If you are planning to buy an existing business or sell the own you own, an intermediary in the process is known as a business broker. Business brokers help bring potential buyers and sellers together, handling much of the behind-the-scenes requirements to smooth the way forward. Brokers will qualify a buyer, advise the owner on how best to prepare his business for sale and handle a myriad of other activities. If you’re looking for a business broker, then keep the following steps in mind.
Go to the source. Many brokers are part of a larger trade association of brokers, known as the International Business Brokers Association or IBBA. The IBBA has well over 1,000 members and is the recognized professional organization in the business broker community. Chances are that if your broker is named among them, then their reputation has been confirmed.
Ask around. Whether a broker is part of the IBBA or not, you should rely chiefly on referrals from others who have used a broker’s services. Call your local Better Business Bureau, Chamber of Commerce or business association and ask for a referral. If you know of area businesses that have recently changed hands, then call the new owner to ask for a referral.
Check around. Simply because a broker has been recommended or seems like a decent chap isn’t enough. You should ask that broker about his experience, both educationally and practically. Moreover, request a list of business deals he has transacted over the past six months. Then, call these individuals to gauge their satisfaction with the business broker and his services.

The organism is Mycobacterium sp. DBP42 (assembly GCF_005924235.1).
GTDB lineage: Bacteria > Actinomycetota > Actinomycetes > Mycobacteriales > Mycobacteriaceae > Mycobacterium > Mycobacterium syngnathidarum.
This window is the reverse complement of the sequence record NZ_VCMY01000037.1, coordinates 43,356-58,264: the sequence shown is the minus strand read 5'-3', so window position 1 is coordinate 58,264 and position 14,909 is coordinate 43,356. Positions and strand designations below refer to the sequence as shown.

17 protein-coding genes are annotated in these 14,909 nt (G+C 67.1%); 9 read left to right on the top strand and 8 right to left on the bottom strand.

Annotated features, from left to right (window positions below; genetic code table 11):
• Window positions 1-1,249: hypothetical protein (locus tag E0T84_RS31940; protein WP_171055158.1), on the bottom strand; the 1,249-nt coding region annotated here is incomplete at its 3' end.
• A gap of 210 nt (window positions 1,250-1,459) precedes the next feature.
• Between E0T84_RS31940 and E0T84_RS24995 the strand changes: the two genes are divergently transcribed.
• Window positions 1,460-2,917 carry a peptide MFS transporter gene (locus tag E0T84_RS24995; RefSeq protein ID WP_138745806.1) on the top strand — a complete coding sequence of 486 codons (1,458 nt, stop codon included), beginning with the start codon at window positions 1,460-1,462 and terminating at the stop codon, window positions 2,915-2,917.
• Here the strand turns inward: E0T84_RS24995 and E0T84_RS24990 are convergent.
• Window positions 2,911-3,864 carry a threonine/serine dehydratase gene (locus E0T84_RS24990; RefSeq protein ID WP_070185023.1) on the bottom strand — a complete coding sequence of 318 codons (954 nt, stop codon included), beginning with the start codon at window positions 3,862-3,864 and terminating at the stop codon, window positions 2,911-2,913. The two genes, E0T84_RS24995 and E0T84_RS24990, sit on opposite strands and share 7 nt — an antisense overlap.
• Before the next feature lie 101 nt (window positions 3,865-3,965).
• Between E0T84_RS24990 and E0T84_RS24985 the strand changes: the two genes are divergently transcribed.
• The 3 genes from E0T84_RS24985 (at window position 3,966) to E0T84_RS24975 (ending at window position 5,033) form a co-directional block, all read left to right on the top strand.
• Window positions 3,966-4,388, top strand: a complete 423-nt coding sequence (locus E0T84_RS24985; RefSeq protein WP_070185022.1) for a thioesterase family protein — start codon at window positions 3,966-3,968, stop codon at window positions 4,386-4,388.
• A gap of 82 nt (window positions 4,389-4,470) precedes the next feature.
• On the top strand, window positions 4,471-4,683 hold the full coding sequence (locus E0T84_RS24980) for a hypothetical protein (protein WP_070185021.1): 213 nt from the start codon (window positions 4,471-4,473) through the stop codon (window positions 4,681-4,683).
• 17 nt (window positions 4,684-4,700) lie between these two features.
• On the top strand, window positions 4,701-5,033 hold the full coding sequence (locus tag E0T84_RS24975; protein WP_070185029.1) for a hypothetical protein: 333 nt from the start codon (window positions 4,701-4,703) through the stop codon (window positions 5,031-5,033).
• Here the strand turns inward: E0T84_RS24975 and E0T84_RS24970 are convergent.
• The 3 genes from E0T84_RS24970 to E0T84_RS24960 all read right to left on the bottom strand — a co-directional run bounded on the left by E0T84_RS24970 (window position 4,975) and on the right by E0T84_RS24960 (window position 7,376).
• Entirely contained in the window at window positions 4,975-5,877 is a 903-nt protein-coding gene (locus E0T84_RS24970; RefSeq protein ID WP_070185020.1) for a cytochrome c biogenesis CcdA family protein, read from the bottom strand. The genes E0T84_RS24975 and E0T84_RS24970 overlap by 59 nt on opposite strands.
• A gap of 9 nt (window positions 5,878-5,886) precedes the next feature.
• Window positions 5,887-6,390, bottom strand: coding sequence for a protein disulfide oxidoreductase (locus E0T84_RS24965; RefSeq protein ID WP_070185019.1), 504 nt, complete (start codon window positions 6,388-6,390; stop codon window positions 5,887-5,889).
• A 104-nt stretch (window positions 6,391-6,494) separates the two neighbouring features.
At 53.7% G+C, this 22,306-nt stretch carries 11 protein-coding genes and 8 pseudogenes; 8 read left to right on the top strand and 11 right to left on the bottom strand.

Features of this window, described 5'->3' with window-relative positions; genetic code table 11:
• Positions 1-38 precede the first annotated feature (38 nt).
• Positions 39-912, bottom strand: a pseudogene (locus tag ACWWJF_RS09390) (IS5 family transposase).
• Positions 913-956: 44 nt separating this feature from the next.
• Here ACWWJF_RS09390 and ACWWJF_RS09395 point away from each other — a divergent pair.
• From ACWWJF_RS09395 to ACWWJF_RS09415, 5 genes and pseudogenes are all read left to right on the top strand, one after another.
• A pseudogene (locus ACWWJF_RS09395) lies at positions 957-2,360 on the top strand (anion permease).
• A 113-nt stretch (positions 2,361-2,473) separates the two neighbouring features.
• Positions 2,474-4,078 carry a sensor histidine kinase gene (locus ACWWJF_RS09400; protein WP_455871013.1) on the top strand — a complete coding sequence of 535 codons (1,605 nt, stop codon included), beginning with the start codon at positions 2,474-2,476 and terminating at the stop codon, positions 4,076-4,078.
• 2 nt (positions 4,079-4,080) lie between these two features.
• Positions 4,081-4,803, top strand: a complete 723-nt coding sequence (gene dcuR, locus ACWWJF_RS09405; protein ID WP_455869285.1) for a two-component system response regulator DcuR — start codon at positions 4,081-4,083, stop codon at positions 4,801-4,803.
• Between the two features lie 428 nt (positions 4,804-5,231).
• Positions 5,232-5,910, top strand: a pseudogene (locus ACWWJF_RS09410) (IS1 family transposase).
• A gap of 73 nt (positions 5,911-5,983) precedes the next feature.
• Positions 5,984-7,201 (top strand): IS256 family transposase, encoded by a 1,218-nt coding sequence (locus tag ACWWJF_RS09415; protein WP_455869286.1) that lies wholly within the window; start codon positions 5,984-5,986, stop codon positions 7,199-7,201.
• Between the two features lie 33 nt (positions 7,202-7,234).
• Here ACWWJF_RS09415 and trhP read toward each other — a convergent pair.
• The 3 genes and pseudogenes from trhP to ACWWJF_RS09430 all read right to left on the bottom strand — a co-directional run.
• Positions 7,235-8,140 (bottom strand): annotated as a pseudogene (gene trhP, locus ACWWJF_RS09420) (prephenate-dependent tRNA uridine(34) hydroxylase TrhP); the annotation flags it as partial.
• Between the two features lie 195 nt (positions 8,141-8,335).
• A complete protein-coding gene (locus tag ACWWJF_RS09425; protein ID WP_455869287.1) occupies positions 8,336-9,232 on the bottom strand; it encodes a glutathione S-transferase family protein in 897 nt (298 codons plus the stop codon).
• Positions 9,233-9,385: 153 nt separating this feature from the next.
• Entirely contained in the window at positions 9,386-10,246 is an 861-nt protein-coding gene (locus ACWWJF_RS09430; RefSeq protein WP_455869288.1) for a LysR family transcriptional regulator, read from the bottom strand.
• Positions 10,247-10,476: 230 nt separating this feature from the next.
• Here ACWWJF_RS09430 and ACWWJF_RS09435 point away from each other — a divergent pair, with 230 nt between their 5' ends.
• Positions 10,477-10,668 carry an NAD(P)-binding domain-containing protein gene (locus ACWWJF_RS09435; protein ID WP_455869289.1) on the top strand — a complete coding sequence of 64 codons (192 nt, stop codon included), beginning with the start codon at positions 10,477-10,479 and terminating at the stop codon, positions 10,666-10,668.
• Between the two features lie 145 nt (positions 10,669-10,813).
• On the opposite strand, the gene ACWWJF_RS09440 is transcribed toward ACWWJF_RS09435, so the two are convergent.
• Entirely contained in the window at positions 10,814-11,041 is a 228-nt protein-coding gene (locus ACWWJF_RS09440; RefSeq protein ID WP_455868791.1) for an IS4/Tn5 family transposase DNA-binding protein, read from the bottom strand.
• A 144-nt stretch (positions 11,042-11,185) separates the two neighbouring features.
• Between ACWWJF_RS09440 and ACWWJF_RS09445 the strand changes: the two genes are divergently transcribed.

Consider category expertise. Some business brokers are generalists, serving the entire business community regardless of specific category expertise. However, you may find it beneficial to work with a professional who is a specialist in a particular area. To illustrate, if you are planning to purchase a fast-food restaurant, then a professional who deals exclusively in such transactions should be on your short list of qualified brokers. That does not mean you cannot use another broker, but it does mean that you have access to an individual who may have some insider information to a particular industry.
Require the utmost confidentiality. During World War II, seamen were told, “loose lips, sinks ships.” Everyone onboard an aircraft carrier or other vulnerable target learned to keep their mouths shut or risk the enemy overhearing the conversation and destroying the target. The same confidentiality the seamen had should be imbued by your business broker. Secrets are the name of the game and you want your every confidence shared about your business held as in a sacred trust. If the wrong information about your enterprise is put forth, it might damage your business.
Let’s make a deal. You not only want a business broker that is worth his salt, but you want a professional that really knows how to to market your business. Here, you want your broker to offer a marketing blueprint, one that describes in detail how he will sell your business. It isn’t enough to operate a splashy website — your broker must have the personal contacts to get the deal done and rely on a variety of marketing methods to spread the word. Moreover, if something isn’t working out, you will want this personal to change course, as needed.
A Better Business Broker
Clearly, having a top-notch business broker can help you buy the business you want or sell the one that you own. If you are buyer, then no fees are typically charged. If you are the seller, a commission is involved.
Even with the commission cost factored in, you should find that a capable broker will get the best price for your business, while handling matters that you may find too overwhelming or burdensome. In any case, make a point to find a business broker that has the reputation and expertise you deserve.
See Also — Richmond Business Broker: Let’s Make a Deal!